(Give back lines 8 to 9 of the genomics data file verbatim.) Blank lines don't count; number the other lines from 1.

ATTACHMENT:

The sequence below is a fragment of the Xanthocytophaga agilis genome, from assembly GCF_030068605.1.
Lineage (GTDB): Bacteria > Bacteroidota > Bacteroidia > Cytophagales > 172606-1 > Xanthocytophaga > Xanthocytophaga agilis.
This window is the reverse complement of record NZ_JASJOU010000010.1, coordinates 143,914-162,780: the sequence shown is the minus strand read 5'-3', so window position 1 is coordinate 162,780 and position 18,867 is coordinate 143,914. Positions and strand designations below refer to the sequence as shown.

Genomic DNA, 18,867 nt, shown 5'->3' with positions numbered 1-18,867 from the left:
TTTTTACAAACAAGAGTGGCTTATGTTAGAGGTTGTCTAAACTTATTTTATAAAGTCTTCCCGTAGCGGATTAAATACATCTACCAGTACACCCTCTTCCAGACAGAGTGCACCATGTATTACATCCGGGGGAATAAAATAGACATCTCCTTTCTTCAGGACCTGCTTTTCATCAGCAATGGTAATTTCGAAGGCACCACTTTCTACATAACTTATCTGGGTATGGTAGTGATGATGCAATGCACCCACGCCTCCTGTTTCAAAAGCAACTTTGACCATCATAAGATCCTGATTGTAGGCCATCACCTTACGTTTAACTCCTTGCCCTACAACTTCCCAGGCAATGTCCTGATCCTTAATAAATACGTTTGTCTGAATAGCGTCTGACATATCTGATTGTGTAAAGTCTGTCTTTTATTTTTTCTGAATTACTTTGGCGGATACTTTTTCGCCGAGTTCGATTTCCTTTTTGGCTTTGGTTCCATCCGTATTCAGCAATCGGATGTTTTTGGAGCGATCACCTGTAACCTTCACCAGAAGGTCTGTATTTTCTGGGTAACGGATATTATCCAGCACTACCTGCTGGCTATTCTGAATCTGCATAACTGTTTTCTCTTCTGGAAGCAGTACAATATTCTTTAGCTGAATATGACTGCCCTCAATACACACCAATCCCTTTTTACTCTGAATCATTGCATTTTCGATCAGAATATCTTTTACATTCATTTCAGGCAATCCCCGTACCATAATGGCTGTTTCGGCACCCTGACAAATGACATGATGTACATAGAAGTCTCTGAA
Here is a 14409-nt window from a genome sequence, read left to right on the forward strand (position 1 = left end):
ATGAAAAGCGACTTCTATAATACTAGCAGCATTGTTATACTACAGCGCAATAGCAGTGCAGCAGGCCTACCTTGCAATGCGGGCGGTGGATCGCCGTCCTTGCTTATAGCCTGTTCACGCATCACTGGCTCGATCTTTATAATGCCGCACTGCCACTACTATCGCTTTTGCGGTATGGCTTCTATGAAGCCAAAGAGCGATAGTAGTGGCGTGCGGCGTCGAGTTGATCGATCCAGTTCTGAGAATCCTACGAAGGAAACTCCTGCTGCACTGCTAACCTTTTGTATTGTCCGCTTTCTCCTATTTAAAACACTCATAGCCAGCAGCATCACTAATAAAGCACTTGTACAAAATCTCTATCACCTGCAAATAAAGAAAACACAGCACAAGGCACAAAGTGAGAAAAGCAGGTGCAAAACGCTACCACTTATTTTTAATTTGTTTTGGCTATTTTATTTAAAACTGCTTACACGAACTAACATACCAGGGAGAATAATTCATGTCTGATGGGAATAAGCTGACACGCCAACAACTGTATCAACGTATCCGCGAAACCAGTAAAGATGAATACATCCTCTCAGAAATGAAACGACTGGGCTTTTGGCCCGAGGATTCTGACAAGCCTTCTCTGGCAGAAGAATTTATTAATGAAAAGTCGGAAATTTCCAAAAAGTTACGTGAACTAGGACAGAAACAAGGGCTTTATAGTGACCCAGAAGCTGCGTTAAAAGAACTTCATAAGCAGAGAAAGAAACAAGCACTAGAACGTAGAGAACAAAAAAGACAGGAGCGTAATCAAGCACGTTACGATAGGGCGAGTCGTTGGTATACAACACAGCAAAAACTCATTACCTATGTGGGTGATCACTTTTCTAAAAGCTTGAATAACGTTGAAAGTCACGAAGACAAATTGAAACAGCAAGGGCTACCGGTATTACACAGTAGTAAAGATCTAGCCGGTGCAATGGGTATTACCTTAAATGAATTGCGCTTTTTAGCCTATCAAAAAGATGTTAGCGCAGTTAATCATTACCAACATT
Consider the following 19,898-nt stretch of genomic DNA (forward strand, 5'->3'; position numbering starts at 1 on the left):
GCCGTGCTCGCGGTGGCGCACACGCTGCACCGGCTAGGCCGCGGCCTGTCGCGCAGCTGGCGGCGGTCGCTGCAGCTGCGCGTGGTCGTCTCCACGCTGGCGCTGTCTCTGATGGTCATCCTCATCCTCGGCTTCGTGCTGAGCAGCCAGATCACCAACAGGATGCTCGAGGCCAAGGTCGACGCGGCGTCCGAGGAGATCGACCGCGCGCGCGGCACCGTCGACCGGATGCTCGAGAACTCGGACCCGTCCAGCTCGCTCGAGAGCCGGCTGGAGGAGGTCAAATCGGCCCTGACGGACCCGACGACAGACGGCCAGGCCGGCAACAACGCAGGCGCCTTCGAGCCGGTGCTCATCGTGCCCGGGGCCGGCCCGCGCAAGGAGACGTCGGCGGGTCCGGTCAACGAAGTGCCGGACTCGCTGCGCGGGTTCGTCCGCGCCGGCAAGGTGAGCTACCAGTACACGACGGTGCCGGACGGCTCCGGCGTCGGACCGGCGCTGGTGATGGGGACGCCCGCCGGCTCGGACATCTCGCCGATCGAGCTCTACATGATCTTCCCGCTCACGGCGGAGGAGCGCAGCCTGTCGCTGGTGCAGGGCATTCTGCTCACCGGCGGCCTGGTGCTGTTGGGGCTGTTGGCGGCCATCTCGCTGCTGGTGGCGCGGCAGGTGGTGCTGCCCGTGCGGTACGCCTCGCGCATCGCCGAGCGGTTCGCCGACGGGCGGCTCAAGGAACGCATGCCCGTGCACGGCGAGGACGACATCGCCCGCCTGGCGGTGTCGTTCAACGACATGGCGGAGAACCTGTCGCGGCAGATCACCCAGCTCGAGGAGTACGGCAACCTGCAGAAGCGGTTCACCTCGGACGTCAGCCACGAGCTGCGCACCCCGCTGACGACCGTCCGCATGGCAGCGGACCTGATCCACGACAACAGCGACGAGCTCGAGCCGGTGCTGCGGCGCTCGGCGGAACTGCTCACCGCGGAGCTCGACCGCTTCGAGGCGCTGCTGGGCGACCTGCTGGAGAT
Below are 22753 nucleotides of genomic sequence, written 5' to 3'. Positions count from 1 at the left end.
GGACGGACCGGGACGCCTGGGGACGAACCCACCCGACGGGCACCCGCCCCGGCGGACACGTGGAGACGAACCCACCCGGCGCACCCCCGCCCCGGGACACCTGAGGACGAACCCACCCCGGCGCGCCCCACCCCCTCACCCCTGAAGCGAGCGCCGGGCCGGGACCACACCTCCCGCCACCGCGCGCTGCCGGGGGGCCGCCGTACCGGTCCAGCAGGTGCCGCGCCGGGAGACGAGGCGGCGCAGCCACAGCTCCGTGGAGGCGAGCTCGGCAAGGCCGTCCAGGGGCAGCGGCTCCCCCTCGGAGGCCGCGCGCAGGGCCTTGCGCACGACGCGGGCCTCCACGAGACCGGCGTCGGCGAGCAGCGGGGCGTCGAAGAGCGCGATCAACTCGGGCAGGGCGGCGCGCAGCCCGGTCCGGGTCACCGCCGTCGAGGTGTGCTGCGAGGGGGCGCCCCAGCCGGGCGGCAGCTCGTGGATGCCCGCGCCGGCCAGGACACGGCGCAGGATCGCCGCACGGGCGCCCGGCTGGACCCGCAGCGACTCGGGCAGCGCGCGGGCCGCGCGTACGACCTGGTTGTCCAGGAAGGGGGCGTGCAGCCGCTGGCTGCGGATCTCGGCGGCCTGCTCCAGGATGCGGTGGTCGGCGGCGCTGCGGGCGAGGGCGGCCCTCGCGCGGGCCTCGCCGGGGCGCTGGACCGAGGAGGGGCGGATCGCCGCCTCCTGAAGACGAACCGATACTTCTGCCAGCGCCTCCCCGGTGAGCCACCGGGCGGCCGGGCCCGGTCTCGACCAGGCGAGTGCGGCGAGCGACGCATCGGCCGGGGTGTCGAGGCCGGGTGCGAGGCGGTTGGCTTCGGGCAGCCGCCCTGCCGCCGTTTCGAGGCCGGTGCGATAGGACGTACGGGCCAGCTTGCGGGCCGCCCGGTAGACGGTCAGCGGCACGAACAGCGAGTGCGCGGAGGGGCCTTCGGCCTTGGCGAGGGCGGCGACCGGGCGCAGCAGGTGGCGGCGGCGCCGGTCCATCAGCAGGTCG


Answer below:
Consider the following 19,898-nt stretch of genomic DNA (forward strand, 5'->3'; position numbering starts at 1 on the left):
GCCGTGCTCGCGGTGGCGCACACGCTGCACCGGCTAGGCCGCGGCCTGTCGCGCAGCTGGCGGCGGTCGCTGCAGCTGCGCGTGGTCGTCTCCACGCTGGCGCTGTCTCTGATGGTCATCCTCATCCTCGGCTTCGTGCTGAGCAGCCAGATCACCAACAGGATGCTCGAGGCCAAGGTCGACGCGGCGTCCGAGGAGATCGACCGCGCGCGCGGCACCGTCGACCGGATGCTCGAGAACTCGGACCCGTCCAGCTCGCTCGAGAGCCGGCTGGAGGAGGTCAAATCGGCCCTGACGGACCCGACGACAGACGGCCAGGCCGGCAACAACGCAGGCGCCTTCGAGCCGGTGCTCATCGTGCCCGGGGCCGGCCCGCGCAAGGAGACGTCGGCGGGTCCGGTCAACGAAGTGCCGGACTCGCTGCGCGGGTTCGTCCGCGCCGGCAAGGTGAGCTACCAGTACACGACGGTGCCGGACGGCTCCGGCGTCGGACCGGCGCTGGTGATGGGGACGCCCGCCGGCTCGGACATCTCGCCGATCGAGCTCTACATGATCTTCCCGCTCACGGCGGAGGAGCGCAGCCTGTCGCTGGTGCAGGGCATTCTGCTCACCGGCGGCCTGGTGCTGTTGGGGCTGTTGGCGGCCATCTCGCTGCTGGTGGCGCGGCAGGTGGTGCTGCCCGTGCGGTACGCCTCGCGCATCGCCGAGCGGTTCGCCGACGGGCGGCTCAAGGAACGCATGCCCGTGCACGGCGAGGACGACATCGCCCGCCTGGCGGTGTCGTTCAACGACATGGCGGAGAACCTGTCGCGGCAGATCACCCAGCTCGAGGAGTACGGCAACCTGCAGAAGCGGTTCACCTCGGACGTCAGCCACGAGCTGCGCACCCCGCTGACGACCGTCCGCATGGCAGCGGACCTGATCCACGACAACAGCGACGAGCTCGAGCCGGTGCTGCGGCGCTCGGCGGAACTGCTCACCGCGGAGCTCGACCGCTTCGAGGCGCTGCTGGGCGACCTGCTGGAGAT